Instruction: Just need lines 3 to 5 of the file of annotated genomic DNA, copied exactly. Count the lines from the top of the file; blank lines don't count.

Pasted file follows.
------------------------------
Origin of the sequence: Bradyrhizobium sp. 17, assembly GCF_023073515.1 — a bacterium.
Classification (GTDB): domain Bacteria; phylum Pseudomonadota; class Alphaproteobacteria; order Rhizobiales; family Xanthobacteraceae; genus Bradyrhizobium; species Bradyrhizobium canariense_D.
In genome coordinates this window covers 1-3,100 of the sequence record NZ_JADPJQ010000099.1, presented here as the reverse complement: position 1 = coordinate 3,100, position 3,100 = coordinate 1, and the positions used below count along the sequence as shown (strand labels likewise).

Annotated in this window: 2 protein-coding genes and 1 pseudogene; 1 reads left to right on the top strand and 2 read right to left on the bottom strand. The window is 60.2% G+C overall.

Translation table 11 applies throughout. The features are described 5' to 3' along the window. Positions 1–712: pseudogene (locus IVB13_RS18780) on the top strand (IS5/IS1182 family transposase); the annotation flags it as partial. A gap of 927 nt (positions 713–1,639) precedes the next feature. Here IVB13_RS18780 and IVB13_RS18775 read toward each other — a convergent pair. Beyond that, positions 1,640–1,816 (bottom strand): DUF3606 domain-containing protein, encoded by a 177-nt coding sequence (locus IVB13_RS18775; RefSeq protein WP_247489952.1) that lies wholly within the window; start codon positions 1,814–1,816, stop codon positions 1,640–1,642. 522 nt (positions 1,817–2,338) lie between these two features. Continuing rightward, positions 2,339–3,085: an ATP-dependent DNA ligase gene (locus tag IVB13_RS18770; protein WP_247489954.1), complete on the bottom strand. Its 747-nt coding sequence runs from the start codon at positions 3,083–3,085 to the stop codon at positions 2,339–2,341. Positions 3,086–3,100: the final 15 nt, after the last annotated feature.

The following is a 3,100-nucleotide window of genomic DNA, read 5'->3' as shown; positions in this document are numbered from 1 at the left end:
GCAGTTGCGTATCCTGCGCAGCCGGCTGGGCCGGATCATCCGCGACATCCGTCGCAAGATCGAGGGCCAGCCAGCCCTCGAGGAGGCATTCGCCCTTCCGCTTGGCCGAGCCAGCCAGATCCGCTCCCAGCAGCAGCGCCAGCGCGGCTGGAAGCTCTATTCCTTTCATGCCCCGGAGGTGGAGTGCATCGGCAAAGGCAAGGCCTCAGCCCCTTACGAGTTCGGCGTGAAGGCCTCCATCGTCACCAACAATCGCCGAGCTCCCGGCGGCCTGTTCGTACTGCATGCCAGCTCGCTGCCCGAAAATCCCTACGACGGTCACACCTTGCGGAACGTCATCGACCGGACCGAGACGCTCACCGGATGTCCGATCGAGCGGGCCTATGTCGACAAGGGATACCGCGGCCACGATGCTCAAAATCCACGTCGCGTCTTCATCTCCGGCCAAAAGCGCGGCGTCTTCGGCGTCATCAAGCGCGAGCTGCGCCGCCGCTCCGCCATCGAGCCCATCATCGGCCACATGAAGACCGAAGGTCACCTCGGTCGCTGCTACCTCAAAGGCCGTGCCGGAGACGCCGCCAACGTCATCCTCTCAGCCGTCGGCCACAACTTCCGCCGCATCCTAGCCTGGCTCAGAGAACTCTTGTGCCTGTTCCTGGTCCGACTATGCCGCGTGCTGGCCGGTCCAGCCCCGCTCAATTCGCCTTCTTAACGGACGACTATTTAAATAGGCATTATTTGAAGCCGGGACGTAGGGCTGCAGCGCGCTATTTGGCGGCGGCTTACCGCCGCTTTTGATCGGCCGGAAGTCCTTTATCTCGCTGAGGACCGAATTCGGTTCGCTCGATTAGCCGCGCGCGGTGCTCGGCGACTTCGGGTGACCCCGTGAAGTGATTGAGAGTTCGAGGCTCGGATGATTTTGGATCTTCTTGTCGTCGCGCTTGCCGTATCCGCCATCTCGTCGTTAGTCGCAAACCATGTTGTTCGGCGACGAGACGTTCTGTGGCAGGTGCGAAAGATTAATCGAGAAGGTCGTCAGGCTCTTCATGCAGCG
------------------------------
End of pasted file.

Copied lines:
In genome coordinates this window covers 1-3,100 of the sequence record NZ_JADPJQ010000099.1, presented here as the reverse complement: position 1 = coordinate 3,100, position 3,100 = coordinate 1, and the positions used below count along the sequence as shown (strand labels likewise).

Annotated in this window: 2 protein-coding genes and 1 pseudogene; 1 reads left to right on the top strand and 2 read right to left on the bottom strand. The window is 60.2% G+C overall.

Translation table 11 applies throughout. The features are described 5' to 3' along the window. Positions 1–712: pseudogene (locus IVB13_RS18780) on the top strand (IS5/IS1182 family transposase); the annotation flags it as partial. A gap of 927 nt (positions 713–1,639) precedes the next feature. Here IVB13_RS18780 and IVB13_RS18775 read toward each other — a convergent pair. Beyond that, positions 1,640–1,816 (bottom strand): DUF3606 domain-containing protein, encoded by a 177-nt coding sequence (locus IVB13_RS18775; RefSeq protein WP_247489952.1) that lies wholly within the window; start codon positions 1,814–1,816, stop codon positions 1,640–1,642. 522 nt (positions 1,817–2,338) lie between these two features. Continuing rightward, positions 2,339–3,085: an ATP-dependent DNA ligase gene (locus tag IVB13_RS18770; protein WP_247489954.1), complete on the bottom strand. Its 747-nt coding sequence runs from the start codon at positions 3,083–3,085 to the stop codon at positions 2,339–2,341. Positions 3,086–3,100: the final 15 nt, after the last annotated feature.